The story regarding the former Southern Baptist pastor from Charlotte, Mark Harris, has made the rounds in the media at least a couple of times. It is regarded as absolutely scandalous and impermissible that he preached that husbands and wives should submit to each other in love, as the Bible commands.
His preaching violates the creed of radical feminism widely held by those within the mainstream media and those who control it. The mere premise that wives should submit to their husbands nearly ignites a firestorm. Because of several generations of media and educational indoctrination, a vast majority of women-- and some men-- likely now support this ideology of radical feminism.
This is at great cost. 60 million unborn human lives have been taken unnecessarily; and numerous family units have broken, or failed to even form in the first place. As such, this is a profoundly evil ideology that has corrupted the minds of both men and women.
I have some mixed feelings about Harris as a candidate. While he will be solid on the social issues, I am unsure of his commitment to limiting the federal government's role as defined in Article I, Section 8 of the Constitution. It is encouraging that he has already committed to joining the Freedom Caucus, but even that has its limits. After all, the group is composed of Republicans.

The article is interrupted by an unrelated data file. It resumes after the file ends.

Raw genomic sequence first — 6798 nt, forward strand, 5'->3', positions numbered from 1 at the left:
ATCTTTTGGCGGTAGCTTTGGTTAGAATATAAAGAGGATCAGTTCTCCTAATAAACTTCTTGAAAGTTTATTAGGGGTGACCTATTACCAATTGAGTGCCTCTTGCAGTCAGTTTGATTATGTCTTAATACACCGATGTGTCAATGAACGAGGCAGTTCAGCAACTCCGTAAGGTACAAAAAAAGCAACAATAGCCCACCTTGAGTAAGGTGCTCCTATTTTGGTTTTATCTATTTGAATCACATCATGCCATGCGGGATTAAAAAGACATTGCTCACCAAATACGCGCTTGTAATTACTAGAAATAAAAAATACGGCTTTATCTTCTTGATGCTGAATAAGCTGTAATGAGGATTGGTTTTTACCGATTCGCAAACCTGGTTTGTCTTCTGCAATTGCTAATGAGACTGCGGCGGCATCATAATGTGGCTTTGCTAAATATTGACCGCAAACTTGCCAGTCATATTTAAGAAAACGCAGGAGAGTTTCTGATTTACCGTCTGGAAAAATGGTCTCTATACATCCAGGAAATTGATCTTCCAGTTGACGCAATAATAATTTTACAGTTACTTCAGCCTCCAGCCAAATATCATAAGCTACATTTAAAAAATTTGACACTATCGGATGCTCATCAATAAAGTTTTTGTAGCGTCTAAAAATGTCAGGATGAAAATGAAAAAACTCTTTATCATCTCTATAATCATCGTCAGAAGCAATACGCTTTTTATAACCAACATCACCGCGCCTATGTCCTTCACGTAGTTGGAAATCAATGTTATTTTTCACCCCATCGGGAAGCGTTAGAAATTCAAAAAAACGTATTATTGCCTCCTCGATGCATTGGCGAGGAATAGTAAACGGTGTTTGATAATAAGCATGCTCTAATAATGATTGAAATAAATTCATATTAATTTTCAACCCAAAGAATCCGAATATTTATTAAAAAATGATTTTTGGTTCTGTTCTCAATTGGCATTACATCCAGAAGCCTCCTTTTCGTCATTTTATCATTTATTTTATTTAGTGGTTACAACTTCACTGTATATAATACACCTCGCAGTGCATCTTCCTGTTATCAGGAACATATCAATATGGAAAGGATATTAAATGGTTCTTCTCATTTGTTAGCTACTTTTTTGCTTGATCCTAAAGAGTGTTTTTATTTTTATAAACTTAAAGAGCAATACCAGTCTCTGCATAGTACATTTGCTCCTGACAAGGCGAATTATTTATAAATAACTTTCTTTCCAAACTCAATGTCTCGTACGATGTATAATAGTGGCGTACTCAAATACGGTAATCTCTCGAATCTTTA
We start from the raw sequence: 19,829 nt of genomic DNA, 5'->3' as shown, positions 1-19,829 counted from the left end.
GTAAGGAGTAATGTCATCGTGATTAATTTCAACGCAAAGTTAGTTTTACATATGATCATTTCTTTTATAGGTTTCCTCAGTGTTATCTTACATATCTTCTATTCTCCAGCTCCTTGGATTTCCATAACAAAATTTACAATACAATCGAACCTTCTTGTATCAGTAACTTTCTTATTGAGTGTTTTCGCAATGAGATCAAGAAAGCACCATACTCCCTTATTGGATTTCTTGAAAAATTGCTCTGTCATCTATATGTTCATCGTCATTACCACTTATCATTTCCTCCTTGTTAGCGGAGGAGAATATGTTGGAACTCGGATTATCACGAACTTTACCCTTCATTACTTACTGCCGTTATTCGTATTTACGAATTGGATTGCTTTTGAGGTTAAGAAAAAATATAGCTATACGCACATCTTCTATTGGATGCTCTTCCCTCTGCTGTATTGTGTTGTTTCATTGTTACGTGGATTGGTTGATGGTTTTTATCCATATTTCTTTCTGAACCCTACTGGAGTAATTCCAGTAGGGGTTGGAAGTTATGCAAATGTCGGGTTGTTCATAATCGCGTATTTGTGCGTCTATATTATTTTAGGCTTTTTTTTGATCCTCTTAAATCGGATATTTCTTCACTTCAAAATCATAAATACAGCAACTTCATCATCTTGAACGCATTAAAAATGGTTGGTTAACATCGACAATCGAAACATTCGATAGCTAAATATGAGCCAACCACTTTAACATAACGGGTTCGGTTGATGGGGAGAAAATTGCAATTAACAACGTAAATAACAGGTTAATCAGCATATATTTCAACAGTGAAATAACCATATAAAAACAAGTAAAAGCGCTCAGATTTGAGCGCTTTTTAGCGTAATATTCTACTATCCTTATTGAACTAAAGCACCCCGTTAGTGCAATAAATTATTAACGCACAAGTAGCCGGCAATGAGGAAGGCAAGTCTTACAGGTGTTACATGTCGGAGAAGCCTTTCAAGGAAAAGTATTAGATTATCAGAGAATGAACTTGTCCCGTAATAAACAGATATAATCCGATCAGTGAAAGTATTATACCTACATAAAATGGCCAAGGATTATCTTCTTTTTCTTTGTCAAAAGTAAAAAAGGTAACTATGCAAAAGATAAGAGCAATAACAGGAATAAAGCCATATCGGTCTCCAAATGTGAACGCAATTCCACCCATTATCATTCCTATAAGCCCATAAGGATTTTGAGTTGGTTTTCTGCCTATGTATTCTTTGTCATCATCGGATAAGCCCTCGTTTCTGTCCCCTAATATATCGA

The fact that the media has chosen to harp on this matter reveals its overwhelming anti-Christian bigotry. Harris' opponent, Dan McCready, artfully claims to be a Christian and to simultaneously represent that Harris is out of step with the times. I somehow doubt that McCready is truly a Christian because no devout Christian could justifiably associate himself with the democratic socialist party and its stands today. Such an association suggests an unrepentant heart. That party, after all, mimics and reflects the values of contemporary Judaism, not authentic Christianity.
McCready's candidacy was advanced by those who wish to capitalize on his prior military service and his relative youth to create an appealing candidacy that seems to be at least somewhat moderate-to-conservative. The socialists, after all, have run these types of candidates before; and when elected, the new legislator usually ends up voting the party line for the most part. The appearance of moderation is a fraud.
But it appears that Mark Harris' candidacy is vulnerable. And a big part of the reason is that many female voters have been corrupted by this ideology of radical feminism. He will be facing an overwhelming tide against him unless he figures out a way to counter this deliberate, premeditated media effort.